Loretta Lynn, Buck Owens, and KTNT

— by Kim Davenport

Many of the stories we’ve shared here are about homegrown Tacoma musicians. Occasionally, though, we stumble on an interesting coincidence of history, a moment in time when Tacoma played a significant role in the career of a musician from elsewhere. Such is the tale of how an appearance on Tacoma television would lead to recording the single that jump-started the long, prolific career of country legend Loretta Lynn.


As anyone who watched the Oscar-winning performance by Sissy Spacek in Coal Miner’s Daughter knows, Loretta Lynn (née Webb) grew up in coal mining country in Kentucky, and married very young, at the age of 15. She was 19 and a mother of four when her husband, “Doolittle” Lynn, decided to move the family to the Pacific Northwest – specifically, Whatcom County – in search of a better living to support their growing family. Honing her skills as a singer in the 1950s, Loretta often appeared at Bill’s Tavern in Blaine, Washington, and the Delta Grange Hall in Custer, Washington.

Meanwhile, Texas-born country musician Buck Owens had also found his way to this part of the country. Although seemingly building a successful career with studio work in Hollywood, Owens left California for Washington in 1958 – likely the result of the break-up of his first marriage. He took a job at KAYE, a small Puyallup radio station, and lived for a time in Fife with his second wife.

Enter one more character into our drama – this time more of a local. Don Rich, an Olympia native, was a young musician working throughout the region. In 1957, he had opened for Elvis Presley when he played Tacoma’s Lincoln Bowl. By 1958, he had a steady gig at Steve’s Gay ’90s in South Tacoma.


When Owens came to the restaurant to hear Rich play, it would mark the beginning of a musical collaboration that lasted until Rich’s tragic death in a motorcycle accident in 1974, at the age of just 32.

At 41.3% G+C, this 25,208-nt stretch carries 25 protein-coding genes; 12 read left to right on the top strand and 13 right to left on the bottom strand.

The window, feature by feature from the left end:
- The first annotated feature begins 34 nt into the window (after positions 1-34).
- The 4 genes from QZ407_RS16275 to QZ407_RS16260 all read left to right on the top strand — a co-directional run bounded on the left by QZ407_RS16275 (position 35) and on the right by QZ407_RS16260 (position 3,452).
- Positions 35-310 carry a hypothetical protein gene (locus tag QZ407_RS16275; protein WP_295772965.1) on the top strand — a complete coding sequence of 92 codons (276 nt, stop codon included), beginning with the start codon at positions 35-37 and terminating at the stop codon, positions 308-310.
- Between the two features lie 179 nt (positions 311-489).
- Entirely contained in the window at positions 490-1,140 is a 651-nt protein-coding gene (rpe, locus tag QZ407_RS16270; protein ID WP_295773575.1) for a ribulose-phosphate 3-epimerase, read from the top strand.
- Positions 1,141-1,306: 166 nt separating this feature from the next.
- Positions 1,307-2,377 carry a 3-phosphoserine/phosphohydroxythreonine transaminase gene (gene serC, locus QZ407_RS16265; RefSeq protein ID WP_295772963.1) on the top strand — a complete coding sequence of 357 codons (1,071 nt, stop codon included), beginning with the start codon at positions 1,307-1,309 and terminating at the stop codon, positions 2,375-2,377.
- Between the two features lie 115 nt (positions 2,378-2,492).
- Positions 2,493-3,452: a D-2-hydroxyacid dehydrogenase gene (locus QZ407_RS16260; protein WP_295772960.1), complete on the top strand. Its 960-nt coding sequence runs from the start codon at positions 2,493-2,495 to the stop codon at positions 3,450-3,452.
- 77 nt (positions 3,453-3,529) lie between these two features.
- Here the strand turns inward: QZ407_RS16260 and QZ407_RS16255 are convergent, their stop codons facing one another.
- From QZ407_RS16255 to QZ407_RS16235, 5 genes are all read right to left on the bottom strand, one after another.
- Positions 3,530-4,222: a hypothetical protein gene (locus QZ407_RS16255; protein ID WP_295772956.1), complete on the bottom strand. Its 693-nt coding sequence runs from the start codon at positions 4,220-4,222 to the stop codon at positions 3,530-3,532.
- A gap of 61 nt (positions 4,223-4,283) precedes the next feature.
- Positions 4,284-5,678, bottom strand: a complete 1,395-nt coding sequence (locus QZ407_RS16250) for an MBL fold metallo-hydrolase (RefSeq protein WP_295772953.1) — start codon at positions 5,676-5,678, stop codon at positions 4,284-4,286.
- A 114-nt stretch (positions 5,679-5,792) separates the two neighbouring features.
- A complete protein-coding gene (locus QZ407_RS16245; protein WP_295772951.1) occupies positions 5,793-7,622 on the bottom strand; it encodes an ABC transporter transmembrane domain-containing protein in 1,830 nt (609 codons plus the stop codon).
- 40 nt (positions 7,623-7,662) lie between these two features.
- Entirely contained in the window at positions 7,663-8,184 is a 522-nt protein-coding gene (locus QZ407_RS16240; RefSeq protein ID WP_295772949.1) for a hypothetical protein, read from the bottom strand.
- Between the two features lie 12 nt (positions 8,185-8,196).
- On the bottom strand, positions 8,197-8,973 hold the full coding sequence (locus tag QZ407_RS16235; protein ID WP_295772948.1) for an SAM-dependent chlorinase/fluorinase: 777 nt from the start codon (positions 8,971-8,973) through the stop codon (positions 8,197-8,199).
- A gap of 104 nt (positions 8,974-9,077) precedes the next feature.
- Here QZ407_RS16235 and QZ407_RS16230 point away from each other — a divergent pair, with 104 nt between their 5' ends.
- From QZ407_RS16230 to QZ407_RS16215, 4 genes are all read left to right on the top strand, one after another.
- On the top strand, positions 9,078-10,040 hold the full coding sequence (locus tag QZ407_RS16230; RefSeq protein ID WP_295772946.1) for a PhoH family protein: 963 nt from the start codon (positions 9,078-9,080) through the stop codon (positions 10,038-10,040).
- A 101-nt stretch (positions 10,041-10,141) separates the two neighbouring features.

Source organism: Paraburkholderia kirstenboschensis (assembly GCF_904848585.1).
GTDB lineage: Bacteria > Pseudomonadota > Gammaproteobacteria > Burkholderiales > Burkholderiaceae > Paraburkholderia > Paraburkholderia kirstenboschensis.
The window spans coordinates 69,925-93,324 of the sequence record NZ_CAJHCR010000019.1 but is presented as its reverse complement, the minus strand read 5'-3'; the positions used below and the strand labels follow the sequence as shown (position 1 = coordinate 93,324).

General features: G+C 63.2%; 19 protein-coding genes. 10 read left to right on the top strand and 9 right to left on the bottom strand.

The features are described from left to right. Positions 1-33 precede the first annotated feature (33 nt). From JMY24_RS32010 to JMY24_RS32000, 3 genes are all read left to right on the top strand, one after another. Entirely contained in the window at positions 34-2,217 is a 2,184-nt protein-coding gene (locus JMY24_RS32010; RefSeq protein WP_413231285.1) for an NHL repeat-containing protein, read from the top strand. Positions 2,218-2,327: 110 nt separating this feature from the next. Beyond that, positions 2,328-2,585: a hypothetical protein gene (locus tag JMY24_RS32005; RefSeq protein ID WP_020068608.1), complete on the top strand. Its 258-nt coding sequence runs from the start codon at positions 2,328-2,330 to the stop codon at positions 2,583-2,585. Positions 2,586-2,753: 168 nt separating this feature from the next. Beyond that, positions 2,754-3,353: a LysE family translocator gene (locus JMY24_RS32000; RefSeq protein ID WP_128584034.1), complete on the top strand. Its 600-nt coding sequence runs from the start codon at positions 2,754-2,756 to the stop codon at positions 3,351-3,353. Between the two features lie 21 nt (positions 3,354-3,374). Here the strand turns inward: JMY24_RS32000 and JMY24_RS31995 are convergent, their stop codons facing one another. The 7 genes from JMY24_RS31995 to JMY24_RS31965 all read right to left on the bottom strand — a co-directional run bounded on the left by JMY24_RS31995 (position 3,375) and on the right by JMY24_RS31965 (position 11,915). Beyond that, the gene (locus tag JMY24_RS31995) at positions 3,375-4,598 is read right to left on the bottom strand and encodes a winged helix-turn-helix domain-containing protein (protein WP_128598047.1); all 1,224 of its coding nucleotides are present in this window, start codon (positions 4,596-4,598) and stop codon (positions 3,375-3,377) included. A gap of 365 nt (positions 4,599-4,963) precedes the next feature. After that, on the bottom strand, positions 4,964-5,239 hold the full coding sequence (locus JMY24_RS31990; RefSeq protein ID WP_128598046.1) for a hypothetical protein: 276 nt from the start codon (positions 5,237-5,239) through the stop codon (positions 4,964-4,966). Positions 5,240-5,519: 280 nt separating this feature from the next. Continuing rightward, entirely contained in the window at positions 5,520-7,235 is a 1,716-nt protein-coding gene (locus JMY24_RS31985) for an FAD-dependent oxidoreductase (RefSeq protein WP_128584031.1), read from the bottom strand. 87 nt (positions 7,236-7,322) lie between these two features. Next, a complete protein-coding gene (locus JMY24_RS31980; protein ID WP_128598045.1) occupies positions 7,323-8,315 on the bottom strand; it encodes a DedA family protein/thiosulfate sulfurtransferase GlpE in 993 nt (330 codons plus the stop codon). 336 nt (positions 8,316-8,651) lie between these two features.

Before long, Owens had a weekly TV show of his own, the BAR-K Jamboree, on Tacoma’s KTNT Television. He formed the Bar-K Gang as the band which would provide musical support for the country-music themed variety show. In addition to Owens (guitar) and Rich (fiddle), the group included “Shot Gun” Red Hildreth (upright bass), Dusty Rhodes (steel guitar), and Nokie Edwards (a guitarist later with The Ventures).

Just the second television station in the Seattle-Tacoma area when it went on the air in 1953, KTNT broadcast a combination of national and local programming from this modest structure on the Hilltop:


With all the background in place, let’s get back to Loretta Lynn. In 1960, she made her television debut on KTNT.  It was a brief appearance, but KTNT’s programming was seen around the region, and one of those who heard Lynn sing was Norman Burley, a lumber baron in Vancouver, BC. Burley’s wealth gave him the freedom to dabble in such things as ownership of local sports teams, and financing start-up record labels. Immediately after hearing Lynn, he invited her to come to Vancouver and record for his label, Zero Records.

“He said he wanted to help us by giving us a contract to make a record,” Lynn wrote in her auto-biography, Coal Miner’s Daughter. “He didn’t wear any red suit or black boots, but that man looked like Santa Claus to us.”

As soon as Burley’s business partners heard Lynn sing, they immediately sent her to Hollywood to record the album. The label printed some 3,500 copies of a 45 with I’m a Honky Tonk Girl on the A-side, and Whispering Sea, below, on the B-side.


Released in March, 1960, the album rose to No. 14 on the national country charts by June, and successfully kick-started her career. Within the year, she was touring the country to promote the album, appearing on the Grand Ole Opry, and signing a contract with Decca Records. The rest is history – check out that movie, if you’ve never seen it!


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